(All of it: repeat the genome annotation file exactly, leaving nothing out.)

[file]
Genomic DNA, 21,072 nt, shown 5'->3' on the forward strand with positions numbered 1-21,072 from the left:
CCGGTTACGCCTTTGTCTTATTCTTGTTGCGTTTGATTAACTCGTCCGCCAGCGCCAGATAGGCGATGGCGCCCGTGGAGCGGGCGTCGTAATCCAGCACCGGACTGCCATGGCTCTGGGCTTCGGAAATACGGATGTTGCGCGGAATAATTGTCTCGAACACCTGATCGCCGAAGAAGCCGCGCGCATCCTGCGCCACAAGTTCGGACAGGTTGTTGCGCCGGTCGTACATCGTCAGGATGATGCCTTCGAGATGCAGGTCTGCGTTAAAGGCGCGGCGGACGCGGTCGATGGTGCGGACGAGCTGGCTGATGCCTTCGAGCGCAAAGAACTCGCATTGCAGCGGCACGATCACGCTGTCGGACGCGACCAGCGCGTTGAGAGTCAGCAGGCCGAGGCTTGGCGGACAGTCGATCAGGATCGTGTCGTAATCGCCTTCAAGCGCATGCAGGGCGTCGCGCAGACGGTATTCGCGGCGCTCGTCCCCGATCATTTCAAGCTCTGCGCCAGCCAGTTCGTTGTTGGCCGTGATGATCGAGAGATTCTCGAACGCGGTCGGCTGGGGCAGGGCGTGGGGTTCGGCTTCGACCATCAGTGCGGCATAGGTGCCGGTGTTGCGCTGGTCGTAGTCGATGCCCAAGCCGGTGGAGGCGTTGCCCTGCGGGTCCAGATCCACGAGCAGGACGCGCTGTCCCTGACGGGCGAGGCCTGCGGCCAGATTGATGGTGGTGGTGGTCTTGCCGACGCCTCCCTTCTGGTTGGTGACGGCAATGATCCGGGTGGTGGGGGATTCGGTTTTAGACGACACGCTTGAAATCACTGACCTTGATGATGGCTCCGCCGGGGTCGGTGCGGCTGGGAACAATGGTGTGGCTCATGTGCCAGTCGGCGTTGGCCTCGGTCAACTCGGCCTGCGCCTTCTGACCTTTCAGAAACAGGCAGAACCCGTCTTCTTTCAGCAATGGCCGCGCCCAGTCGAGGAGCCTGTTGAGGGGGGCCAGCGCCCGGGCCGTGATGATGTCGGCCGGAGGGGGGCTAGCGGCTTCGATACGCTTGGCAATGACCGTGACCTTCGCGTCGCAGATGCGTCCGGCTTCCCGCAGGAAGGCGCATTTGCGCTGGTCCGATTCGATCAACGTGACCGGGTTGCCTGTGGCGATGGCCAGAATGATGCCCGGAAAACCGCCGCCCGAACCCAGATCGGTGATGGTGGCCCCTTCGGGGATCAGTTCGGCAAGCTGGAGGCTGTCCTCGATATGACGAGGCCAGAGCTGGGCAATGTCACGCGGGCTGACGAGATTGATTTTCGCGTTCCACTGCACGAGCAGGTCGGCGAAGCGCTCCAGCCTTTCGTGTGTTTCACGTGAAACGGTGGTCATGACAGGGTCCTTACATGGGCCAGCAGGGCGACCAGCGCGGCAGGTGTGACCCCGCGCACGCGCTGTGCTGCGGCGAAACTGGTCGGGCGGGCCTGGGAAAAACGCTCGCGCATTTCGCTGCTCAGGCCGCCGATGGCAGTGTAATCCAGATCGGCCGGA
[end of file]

Genomic DNA, 21,072 nt, shown 5'->3' on the forward strand with positions numbered 1-21,072 from the left:
CCGGTTACGCCTTTGTCTTATTCTTGTTGCGTTTGATTAACTCGTCCGCCAGCGCCAGATAGGCGATGGCGCCCGTGGAGCGGGCGTCGTAATCCAGCACCGGACTGCCATGGCTCTGGGCTTCGGAAATACGGATGTTGCGCGGAATAATTGTCTCGAACACCTGATCGCCGAAGAAGCCGCGCGCATCCTGCGCCACAAGTTCGGACAGGTTGTTGCGCCGGTCGTACATCGTCAGGATGATGCCTTCGAGATGCAGGTCTGCGTTAAAGGCGCGGCGGACGCGGTCGATGGTGCGGACGAGCTGGCTGATGCCTTCGAGCGCAAAGAACTCGCATTGCAGCGGCACGATCACGCTGTCGGACGCGACCAGCGCGTTGAGAGTCAGCAGGCCGAGGCTTGGCGGACAGTCGATCAGGATCGTGTCGTAATCGCCTTCAAGCGCATGCAGGGCGTCGCGCAGACGGTATTCGCGGCGCTCGTCCCCGATCATTTCAAGCTCTGCGCCAGCCAGTTCGTTGTTGGCCGTGATGATCGAGAGATTCTCGAACGCGGTCGGCTGGGGCAGGGCGTGGGGTTCGGCTTCGACCATCAGTGCGGCATAGGTGCCGGTGTTGCGCTGGTCGTAGTCGATGCCCAAGCCGGTGGAGGCGTTGCCCTGCGGGTCCAGATCCACGAGCAGGACGCGCTGTCCCTGACGGGCGAGGCCTGCGGCCAGATTGATGGTGGTGGTGGTCTTGCCGACGCCTCCCTTCTGGTTGGTGACGGCAATGATCCGGGTGGTGGGGGATTCGGTTTTAGACGACACGCTTGAAATCACTGACCTTGATGATGGCTCCGCCGGGGTCGGTGCGGCTGGGAACAATGGTGTGGCTCATGTGCCAGTCGGCGTTGGCCTCGGTCAACTCGGCCTGCGCCTTCTGACCTTTCAGAAACAGGCAGAACCCGTCTTCTTTCAGCAATGGCCGCGCCCAGTCGAGGAGCCTGTTGAGGGGGGCCAGCGCCCGGGCCGTGATGATGTCGGCCGGAGGGGGGCTAGCGGCTTCGATACGCTTGGCAATGACCGTGACCTTCGCGTCGCAGATGCGTCCGGCTTCCCGCAGGAAGGCGCATTTGCGCTGGTCCGATTCGATCAACGTGACCGGGTTGCCTGTGGCGATGGCCAGAATGATGCCCGGAAAACCGCCGCCCGAACCCAGATCGGTGATGGTGGCCCCTTCGGGGATCAGTTCGGCAAGCTGGAGGCTGTCCTCGATATGACGAGGCCAGAGCTGGGCAATGTCACGCGGGCTGACGAGATTGATTTTCGCGTTCCACTGCACGAGCAGGTCGGCGAAGCGCTCCAGCCTTTCGTGTGTTTCACGTGAAACGGTGGTCATGACAGGGTCCTTACATGGGCCAGCAGGGCGACCAGCGCGGCAGGTGTGACCCCGCGCACGCGCTGTGCTGCGGCGAAACTGGTCGGGCGGGCCTGGGAAAAACGCTCGCGCATTTCGCTGCTCAGGCCGCCGATGGCAGTGTAATCCAGATCGGCCGGA